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Re: Questions about PEG parsing

From: Robin Templeton
Subject: Re: Questions about PEG parsing
Date: Mon, 01 Nov 2021 20:44:01 -0400
User-agent: Gnus/5.13 (Gnus v5.13) Emacs/27.2 (gnu/linux)

Vivien Kraus via General Guile related discussions <>

> There are two ways to make a parser with guile: the undocumented
> LALR(1) parser generator, for which I don’t know how to reuse grammar
> elements, and the PEG parser.

The lalr module isn't documented in the Guile manual itself, but has
some upstream documentation and examples (linked from the info node):

> The manual shows an example for a PEG parser. According to wikipedia,
> which is cited in the manual itself, PEG can have exponential worst-
> case complexity. However, I can’t figure out an example that would
> produce this behavior. Could you show me one? Does Guile do anything to
> help this, like using memoization as in the packrat parser?

A completely naïve implementation would probably have exponential time
complexity due to the possibility of unlimited backtracking. Guile's PEG
parser has a "cache" submodule, so I assume it implements some form of
memoization based on Bryan Ford's packrat parsing technique. (Though I
haven't actually read the code in question)

> Another thing is that the parser does not seem to accept production
> rules, and instead returns a compressed tree with some nodes lumped
> together or ignored depending on the grammar extension <--, <- or <. It
> seems impossible to ignore part of a rule, that’s why the tutorial uses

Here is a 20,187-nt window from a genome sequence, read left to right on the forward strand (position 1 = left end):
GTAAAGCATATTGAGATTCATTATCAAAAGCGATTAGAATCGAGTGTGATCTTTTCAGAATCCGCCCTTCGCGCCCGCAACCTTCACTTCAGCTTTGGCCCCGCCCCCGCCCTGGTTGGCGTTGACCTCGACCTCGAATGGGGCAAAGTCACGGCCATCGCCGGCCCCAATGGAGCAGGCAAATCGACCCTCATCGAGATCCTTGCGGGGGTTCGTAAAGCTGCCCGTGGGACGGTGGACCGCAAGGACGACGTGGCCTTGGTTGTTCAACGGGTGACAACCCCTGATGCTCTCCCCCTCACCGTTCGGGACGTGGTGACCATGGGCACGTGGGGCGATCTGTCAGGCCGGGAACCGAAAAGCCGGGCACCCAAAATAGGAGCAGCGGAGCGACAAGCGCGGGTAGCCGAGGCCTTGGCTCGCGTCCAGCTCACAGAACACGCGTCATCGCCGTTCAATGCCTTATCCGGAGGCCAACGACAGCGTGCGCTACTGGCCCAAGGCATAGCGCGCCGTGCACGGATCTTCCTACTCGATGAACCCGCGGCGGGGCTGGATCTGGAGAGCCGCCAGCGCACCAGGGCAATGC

> a dedicated NL token:

ISTR finding an apparent bug in either Guile's PEG parser generator, or
in my code attempting to use it; perhaps this is the same or a related
problem. I'll see if I can dig up the grammar I was using.


P.S. I wrote a Scheme packrat parser shortly after reading Ford's
packrat parsing papers, which I'd be happy to share if you'd like to try
an alternative to Guile's native support. It's not technically
linear-time because it uses alists for memoization (which had better
performance characteristics for my grammars and inputs than, e.g., hash
tables), but that could be changed easily if needed. Its grammars look
like this (the syntax is hopefully obvious, except perhaps that ':' is a
sequence with the final argument being a Scheme expression producing the

--8<---------------cut here---------------start------------->8---
(define (digit->number d)
  (case d
    ((#\0) 0) ((#\1) 1) ((#\2) 2) ((#\3) 3) ((#\4) 4)
    ((#\5) 5) ((#\6) 6) ((#\7) 7) ((#\8) 8) ((#\9) 9)))

(define-grammar arith additive
  (rule additive 
    (: (bind left multiplicative)
       (bind right (? (: #\+ (bind foo additive) foo)))
       (+ left (or right 0))))
  (rule multiplicative
    (: (bind left primary)
       (bind right (? (: #\* (bind bar multiplicative) bar)))
       (* left (or right 1))))
  (rule primary
    (/ number parenthesized))
  (rule number
    (: (bind ds (+ digit))
       (let loop ((ds ds) (n 0))
         (if (null? ds)
             (loop (cdr ds) (+ (* n 10) (car ds)))))))
  (rule digit
    (: (bind d (/ #\0 #\1 #\2 #\3 #\4 #\5 #\6 #\7 #\8 #\9))
       (digit->number d)))
  (rule parenthesized
    (: #\(
       (bind value additive)
--8<---------------cut here---------------end--------------->8---

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